I don’t wish to face either. But my two cents is I will do either of which the Lord requires and only hope and pray in such a moment, as we all MUST, that I have the scruples to pray, ask, and feel the guidance of the Spirit and act accordingly, whether in sacrifice or in justice as extension of His holy arm. Either way love will beat in my heart for those who act in violence or aggression toward me.

  2. I have thought it would be so nice and easy to just let them kill me and go to the spirit world scot free as it were! Clasped in the arms of Jesus again! No blood on MY hands…

    But then I read in the Book of Mormon, the commandment of Jesus:
    “And again, the Lord has said that: “Ye shall defend your families even unto bloodshed.” ” Alma 43:47

    Very clear. So I do not think I am obedient to Him if I refuse to take up arms. How do you reconcile this, Denver?

    There is a further warning from this marvelous Book for our day that is apropos:

    Alma 48:24: “they could not suffer to lay down their lives, that their wives and their children should be massacred by … barbarous cruelty”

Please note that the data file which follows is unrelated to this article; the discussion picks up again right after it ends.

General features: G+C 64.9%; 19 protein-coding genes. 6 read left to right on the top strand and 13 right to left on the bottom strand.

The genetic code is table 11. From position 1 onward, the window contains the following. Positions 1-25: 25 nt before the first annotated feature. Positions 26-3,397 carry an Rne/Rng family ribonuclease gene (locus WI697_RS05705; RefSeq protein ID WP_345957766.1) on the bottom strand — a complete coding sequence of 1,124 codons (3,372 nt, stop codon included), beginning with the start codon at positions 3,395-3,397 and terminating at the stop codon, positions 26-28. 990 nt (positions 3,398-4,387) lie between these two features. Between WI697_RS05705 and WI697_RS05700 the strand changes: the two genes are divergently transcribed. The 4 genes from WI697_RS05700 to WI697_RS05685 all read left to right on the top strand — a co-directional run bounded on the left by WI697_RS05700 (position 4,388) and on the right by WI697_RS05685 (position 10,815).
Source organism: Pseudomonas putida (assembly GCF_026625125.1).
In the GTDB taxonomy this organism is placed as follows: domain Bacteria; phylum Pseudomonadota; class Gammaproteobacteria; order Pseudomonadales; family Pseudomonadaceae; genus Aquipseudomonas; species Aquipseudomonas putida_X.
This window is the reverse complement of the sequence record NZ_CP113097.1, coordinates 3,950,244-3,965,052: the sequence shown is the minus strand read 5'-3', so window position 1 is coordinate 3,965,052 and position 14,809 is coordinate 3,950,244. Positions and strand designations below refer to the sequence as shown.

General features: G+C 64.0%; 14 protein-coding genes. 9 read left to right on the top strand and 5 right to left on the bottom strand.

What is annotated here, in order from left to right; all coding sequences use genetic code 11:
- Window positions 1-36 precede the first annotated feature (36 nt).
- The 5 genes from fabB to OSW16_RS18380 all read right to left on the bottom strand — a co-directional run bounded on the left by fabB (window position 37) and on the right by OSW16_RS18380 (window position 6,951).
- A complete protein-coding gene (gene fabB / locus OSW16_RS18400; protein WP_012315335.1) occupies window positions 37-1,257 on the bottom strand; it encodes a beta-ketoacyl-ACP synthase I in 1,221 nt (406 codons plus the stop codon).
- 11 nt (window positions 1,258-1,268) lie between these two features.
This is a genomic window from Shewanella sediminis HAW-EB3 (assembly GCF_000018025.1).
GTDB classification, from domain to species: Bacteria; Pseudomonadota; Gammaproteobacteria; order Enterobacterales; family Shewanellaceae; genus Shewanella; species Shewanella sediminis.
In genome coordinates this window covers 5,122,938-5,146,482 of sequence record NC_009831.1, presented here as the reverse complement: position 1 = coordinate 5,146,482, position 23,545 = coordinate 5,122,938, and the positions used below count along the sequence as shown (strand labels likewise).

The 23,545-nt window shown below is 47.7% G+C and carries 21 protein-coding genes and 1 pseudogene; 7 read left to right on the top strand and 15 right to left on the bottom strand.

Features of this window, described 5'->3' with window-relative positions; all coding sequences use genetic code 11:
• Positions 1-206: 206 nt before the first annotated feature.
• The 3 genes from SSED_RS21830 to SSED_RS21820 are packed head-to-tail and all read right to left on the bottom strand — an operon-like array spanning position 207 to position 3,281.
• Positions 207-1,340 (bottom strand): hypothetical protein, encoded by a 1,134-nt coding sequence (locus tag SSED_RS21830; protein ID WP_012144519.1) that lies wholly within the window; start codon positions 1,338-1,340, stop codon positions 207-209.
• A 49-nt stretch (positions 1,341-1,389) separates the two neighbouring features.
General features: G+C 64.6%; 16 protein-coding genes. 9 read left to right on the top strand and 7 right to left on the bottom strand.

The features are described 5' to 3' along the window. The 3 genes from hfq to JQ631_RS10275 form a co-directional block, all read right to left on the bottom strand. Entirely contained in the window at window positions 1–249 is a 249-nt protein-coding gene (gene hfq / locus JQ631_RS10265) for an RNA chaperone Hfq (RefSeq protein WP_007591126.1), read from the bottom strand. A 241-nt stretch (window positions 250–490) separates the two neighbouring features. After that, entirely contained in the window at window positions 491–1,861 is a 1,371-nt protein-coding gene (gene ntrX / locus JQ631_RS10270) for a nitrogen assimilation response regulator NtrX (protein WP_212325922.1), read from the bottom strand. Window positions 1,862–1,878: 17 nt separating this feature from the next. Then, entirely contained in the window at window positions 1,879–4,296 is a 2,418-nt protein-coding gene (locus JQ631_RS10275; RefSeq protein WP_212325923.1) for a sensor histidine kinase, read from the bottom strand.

You see, I cannot ignore the high probability that I will need to defend my wife and children from “massacre by barbarous cruelty” in the Last Days.

    I plead with you NOT to suffer to just lay down your life and watch as you see them massacred.

    Please excuse the frankness of my language of today.

  3. Comment by “Steve”
    Edited by the CM to remove first paragraph which contained personal information

    My only concern, as I commented before, was your statement that you become one of the evil ones when you defend yourself. The Lord or any of his servants has ever said this in scripture to my knowledge. In fact the Lord and many of his Prophets say quite the opposite. Defending yourself neither disqualifies you from Zion or breaks any of the covenants we can make with the Lord. In fact, defending yourself and family is a God given right.

    I will not disagree with you that taking the example of Christ and never killing your fellow man for any reason even if you yourself or family die is automatic sanctification. But, imho, doing so is not automatic disqualification from sanctification as you suggest. If we follow the spirit in all things to the best of our understanding that is the best we can do.